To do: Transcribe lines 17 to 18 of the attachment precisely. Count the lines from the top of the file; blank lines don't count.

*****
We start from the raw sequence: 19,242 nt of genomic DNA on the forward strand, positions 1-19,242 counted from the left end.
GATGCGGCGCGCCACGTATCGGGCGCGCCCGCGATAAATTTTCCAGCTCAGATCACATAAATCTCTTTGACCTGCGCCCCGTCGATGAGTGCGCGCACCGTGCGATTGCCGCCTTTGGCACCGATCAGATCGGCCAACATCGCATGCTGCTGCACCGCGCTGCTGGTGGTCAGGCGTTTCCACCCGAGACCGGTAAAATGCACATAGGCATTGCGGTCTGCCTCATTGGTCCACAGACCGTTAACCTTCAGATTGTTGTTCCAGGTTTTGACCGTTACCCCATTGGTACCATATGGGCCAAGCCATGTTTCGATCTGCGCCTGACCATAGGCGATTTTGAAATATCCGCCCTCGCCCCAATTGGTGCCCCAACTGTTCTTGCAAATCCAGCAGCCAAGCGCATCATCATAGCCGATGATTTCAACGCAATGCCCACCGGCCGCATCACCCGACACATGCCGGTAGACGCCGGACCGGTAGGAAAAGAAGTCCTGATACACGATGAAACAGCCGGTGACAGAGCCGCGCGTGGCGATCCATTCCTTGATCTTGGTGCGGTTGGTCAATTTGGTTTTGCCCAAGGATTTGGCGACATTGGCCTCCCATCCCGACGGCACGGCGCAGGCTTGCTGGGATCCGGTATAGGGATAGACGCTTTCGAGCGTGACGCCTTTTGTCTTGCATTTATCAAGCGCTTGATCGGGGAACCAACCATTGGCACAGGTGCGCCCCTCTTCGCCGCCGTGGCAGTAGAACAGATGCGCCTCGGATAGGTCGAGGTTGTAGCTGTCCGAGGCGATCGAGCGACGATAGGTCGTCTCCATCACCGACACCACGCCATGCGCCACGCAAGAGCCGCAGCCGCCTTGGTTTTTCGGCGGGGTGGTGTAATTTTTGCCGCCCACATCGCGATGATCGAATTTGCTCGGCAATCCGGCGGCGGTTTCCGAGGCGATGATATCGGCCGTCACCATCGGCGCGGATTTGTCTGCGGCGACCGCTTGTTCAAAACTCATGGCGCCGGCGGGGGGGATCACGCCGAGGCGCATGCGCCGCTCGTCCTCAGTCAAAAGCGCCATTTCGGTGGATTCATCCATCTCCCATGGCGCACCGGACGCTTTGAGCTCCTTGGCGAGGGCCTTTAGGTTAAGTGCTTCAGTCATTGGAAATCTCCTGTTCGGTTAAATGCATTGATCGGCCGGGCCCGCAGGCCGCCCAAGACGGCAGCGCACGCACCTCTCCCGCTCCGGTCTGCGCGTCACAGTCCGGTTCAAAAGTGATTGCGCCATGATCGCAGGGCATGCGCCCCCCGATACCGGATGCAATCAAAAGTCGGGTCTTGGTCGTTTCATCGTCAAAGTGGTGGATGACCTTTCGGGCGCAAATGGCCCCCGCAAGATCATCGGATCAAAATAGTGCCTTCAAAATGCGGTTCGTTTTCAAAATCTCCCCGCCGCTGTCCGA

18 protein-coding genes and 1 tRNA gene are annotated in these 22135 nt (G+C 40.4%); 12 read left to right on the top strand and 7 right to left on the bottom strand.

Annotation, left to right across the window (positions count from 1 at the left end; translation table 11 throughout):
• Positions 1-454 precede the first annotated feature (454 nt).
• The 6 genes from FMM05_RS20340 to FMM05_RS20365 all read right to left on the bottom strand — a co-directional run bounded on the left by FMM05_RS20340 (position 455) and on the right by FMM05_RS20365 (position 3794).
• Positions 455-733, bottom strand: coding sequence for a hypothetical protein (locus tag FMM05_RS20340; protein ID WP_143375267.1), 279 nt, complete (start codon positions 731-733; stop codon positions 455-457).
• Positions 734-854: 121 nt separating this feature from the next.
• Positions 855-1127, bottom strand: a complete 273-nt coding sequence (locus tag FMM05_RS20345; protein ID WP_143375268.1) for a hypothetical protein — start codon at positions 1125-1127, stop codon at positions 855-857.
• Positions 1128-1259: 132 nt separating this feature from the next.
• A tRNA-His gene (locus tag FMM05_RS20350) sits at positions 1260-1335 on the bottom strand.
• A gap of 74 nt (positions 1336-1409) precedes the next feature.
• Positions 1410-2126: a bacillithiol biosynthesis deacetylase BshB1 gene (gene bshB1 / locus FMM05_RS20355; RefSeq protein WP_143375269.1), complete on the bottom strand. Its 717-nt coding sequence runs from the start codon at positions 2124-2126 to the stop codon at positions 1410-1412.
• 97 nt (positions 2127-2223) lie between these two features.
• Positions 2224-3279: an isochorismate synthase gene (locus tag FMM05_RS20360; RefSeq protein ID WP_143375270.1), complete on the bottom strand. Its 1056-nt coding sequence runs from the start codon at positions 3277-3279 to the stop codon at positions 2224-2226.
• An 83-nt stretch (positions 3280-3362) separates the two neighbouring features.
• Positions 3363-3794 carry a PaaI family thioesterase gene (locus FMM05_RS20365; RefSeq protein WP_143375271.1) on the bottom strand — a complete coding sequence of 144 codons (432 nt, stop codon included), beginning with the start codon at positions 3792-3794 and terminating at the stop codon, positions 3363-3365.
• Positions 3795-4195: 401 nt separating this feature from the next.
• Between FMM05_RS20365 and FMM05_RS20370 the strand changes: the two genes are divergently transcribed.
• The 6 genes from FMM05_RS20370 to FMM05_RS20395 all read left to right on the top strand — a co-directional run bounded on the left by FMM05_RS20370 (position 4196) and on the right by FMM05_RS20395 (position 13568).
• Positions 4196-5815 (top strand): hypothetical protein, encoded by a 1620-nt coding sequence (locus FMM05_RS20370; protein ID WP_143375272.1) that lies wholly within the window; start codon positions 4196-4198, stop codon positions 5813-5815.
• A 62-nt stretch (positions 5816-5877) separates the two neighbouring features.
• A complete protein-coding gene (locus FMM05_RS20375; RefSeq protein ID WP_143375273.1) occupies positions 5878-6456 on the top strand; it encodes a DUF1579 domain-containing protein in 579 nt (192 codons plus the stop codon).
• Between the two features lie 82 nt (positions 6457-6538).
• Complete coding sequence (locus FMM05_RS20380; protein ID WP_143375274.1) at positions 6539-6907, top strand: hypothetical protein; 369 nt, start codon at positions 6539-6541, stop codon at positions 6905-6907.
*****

• Positions 3363-3794 carry a PaaI family thioesterase gene (locus FMM05_RS20365; RefSeq protein WP_143375271.1) on the bottom strand — a complete coding sequence of 144 codons (432 nt, stop codon included), beginning with the start codon at positions 3792-3794 and terminating at the stop codon, positions 3363-3365.
• Positions 3795-4195: 401 nt separating this feature from the next.